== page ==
Dalos, Gyorgy, The Guest from the Future: Anna Akhmatova and Isaiah Berlin, Farrar, Straus and Giroux, 2000.

In 1945, Akhmatova met Isaiah Berlin, a Russian-born scholar and diplomat who was living in England. Berlin told Akhmatova stories of living in a free society, something she had not experienced firsthand. Berlin inspired Akhmatova, and she wrote one of her famous poems, "Poem without a Hero," with Berlin as the central figure. In his book, Dalos presents historic details woven together with correspondence between Berlin and Akhmatova.

Mawdsley, Evan, The Stalin Years: The Soviet Union, 1929-53, 2nd edition, Manchester University Press, 2003.

A professor of international history at Glasgow University, Mawdsley discusses the effect of Stalin's politics on the culture and economics of the country, and on Russia's foreign relationships with other countries. Stalin's ideology and its effects are pieced together from historic accounts as well as official documents that have only recently been made public.

Reeder, Roberta, Anna Akhmatova: Poet and Prophet, Picador USA, 1995.

Reeder's biography of Akhmatova has gained much praise over the years. She not only writes about the poet's life, but also includes critical analyses of Akhmatova's work. Reeder also offers glimpses of the poets that influenced Akhmatova, presenting a comprehensive understanding of the poet's life and work.


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Requiem. The RC Mass for the Dead (Lat. Missa pro defunctis) beginning ‘Requiem aeternam’ (Rest eternal). Text follows that of normal Mass but with Gloria and Credo omitted and Dies Irae added. There are many mus. settings, from the traditional plainsong to elaborate versions more suitable for concert perf. than for liturgical use, e.g. those by Berlioz and Verdi. Other notable settings are by Palestrina, Mozart (incomplete), Fauré, and Dvořák. A typical disposition of the text in these large settings is: 1. Requiem aeternam; Kyrie eleison; 2. Dies Irae (Day of Wrath) divided into Tuba mirum (Hark, the trumpet), Liber scriptus (A book is written), Quid sum miser (How wretched am I), Rex tremendae (King of glory), Recordare (Remember), Ingemisco (Sadly groaning), Confutatis (From the accursed), Lacrimosa (Lamentation); 3. Domine Jesu Christe (Lord Jesus Christ); 4. Sanctus (Holy); 5. Agnus Dei (Lamb of God); 6. Lux aeterna (Eternal light); 7. Libera me (Deliver me). This is Verdi's scheme: there are several variations of it. Not all Requiem settings follow the Lat. text. Brahms's Ein Deutsches Requiem uses texts from the Ger. Bible. Delius's Requiem is a setting of a text by H. Simon and was described as ‘pagan’. Hindemith's setting of Whitman's poem ‘When Lilacs Last in the Dooryard Bloom'd’ is of the character of a Requiem. Britten's War Requiem uses the Lat. Mass interspersed with poems by Wilfred Owen. Geoffrey Burgon's Requiem also uses several sources. The term is occasionally used in other contexts as in Britten's Sinfonia da Requiem for orch.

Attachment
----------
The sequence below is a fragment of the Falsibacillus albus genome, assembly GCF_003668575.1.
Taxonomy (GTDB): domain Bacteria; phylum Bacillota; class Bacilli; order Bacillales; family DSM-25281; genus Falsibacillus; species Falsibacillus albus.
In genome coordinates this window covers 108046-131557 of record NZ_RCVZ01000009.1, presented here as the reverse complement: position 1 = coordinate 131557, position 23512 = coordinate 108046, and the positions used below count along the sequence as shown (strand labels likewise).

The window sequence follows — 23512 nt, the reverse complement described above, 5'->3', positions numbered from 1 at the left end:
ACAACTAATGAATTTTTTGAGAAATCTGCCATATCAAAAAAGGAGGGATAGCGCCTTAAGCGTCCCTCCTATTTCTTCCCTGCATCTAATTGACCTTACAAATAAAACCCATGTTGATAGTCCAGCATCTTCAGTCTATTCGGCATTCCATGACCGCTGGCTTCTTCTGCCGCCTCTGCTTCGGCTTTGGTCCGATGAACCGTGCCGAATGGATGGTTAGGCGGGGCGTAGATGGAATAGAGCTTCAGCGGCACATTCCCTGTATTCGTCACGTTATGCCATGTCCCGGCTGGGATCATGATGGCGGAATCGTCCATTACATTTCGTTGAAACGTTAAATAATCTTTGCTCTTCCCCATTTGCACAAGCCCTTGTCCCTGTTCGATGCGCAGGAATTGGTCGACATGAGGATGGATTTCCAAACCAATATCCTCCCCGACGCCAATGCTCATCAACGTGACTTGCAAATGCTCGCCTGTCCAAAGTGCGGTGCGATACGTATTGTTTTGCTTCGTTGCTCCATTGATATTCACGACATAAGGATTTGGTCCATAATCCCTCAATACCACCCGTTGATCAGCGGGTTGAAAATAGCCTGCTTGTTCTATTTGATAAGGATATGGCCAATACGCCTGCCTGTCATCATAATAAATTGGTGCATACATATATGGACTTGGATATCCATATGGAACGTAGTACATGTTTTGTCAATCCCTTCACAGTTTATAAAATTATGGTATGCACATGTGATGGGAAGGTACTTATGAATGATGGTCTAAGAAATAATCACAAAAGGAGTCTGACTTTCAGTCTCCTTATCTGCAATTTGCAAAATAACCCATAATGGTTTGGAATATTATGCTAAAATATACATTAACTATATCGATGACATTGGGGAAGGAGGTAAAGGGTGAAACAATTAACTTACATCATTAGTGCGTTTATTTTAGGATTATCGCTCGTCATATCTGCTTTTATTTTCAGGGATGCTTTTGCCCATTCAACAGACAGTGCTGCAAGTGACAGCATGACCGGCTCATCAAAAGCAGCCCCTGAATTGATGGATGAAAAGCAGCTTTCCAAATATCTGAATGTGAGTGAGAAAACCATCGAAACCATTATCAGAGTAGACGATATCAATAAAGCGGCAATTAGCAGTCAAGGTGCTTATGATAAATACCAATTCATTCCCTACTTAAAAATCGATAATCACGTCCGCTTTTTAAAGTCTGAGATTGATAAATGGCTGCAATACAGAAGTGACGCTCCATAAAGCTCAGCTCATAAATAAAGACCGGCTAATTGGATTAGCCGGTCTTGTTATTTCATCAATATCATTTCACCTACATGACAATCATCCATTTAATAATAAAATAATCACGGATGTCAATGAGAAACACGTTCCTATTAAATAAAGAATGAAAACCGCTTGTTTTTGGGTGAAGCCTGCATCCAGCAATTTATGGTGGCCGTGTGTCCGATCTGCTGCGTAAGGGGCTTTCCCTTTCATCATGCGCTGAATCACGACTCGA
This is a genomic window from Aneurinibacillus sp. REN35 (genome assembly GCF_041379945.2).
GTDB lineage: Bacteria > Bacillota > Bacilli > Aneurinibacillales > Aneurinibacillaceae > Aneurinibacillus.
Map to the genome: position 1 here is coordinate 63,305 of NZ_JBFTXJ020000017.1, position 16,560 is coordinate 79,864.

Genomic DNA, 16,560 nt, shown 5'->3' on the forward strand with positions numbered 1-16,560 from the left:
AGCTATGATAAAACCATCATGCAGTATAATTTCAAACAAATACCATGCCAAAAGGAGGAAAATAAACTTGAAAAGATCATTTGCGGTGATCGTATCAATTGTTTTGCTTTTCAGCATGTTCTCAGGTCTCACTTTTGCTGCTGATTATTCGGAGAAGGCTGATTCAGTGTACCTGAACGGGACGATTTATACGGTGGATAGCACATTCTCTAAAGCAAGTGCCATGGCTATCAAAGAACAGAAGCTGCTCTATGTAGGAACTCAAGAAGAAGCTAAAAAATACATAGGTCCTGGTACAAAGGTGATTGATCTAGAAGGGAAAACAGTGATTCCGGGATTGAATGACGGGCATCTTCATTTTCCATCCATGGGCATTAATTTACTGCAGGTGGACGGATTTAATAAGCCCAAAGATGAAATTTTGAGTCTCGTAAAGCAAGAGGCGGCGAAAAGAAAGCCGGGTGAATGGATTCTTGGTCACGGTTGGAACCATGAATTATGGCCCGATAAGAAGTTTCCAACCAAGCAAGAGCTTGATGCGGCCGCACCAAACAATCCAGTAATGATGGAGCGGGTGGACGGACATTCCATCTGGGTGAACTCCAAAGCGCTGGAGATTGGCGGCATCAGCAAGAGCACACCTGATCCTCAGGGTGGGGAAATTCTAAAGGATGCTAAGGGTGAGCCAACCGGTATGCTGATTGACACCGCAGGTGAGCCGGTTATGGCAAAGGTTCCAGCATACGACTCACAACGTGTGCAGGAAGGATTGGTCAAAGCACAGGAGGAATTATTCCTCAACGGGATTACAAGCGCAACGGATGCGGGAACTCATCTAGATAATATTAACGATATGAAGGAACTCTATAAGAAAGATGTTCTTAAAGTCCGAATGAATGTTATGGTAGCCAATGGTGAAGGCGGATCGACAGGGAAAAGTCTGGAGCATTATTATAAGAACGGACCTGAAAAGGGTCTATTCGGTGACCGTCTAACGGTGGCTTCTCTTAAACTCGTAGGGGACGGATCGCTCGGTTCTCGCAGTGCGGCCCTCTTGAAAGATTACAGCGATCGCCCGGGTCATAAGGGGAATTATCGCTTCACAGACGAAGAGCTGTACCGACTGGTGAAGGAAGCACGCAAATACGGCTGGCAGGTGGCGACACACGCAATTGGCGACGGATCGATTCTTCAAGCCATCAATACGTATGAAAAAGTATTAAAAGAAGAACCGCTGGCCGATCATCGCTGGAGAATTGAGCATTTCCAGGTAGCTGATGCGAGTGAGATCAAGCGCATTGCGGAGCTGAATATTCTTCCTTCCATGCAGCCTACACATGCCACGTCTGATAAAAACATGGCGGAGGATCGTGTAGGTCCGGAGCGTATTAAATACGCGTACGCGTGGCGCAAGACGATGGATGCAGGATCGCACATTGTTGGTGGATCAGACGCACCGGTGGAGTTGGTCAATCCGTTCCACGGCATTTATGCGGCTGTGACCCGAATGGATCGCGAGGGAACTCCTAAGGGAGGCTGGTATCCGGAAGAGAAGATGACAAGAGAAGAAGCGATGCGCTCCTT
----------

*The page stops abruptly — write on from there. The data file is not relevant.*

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req·ui·em / ˈrekwēəm; ˈrā-/ • n. (also req·ui·em mass) (esp. in the Roman Catholic Church) a Mass for the repose of the souls of the dead. ∎  a musical composition setting parts of such a Mass, or of a similar character. ∎  an act or token of remembrance: he designed the epic as a requiem for his wife.


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Requiem (Lat., ‘rest’). A mass offered for the dead. The opening words of the introit, which until recently began all such masses in the Roman rite, are: Requiem aeternam dona eis, Domine (‘Lord, grant them eternal rest’). The 1970 missal embodies a complete revision of these masses, and many of their previously distinctive characteristics, e.g. the requirement of black vestments, have disappeared.


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requiem Mass for the departed XIV. — L. requiem, acc. of requiēs rest, first word of the introit of the Mass, ‘Requiem æternam dona eis, Domine’ Rest eternal grant unto them, O Lord; see RE-, QUIET.


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requiem (especially in the Roman Catholic Church) a Mass for the repose of the souls of the dead. Recorded from Middle English, the word comes from Latin (the first word of the Mass), accusative of requies ‘rest’.


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requiem Solemn choral service for the dead sung in Roman Catholic Churches. Mozart, Verdi, and Berlioz (among many others) composed requiems.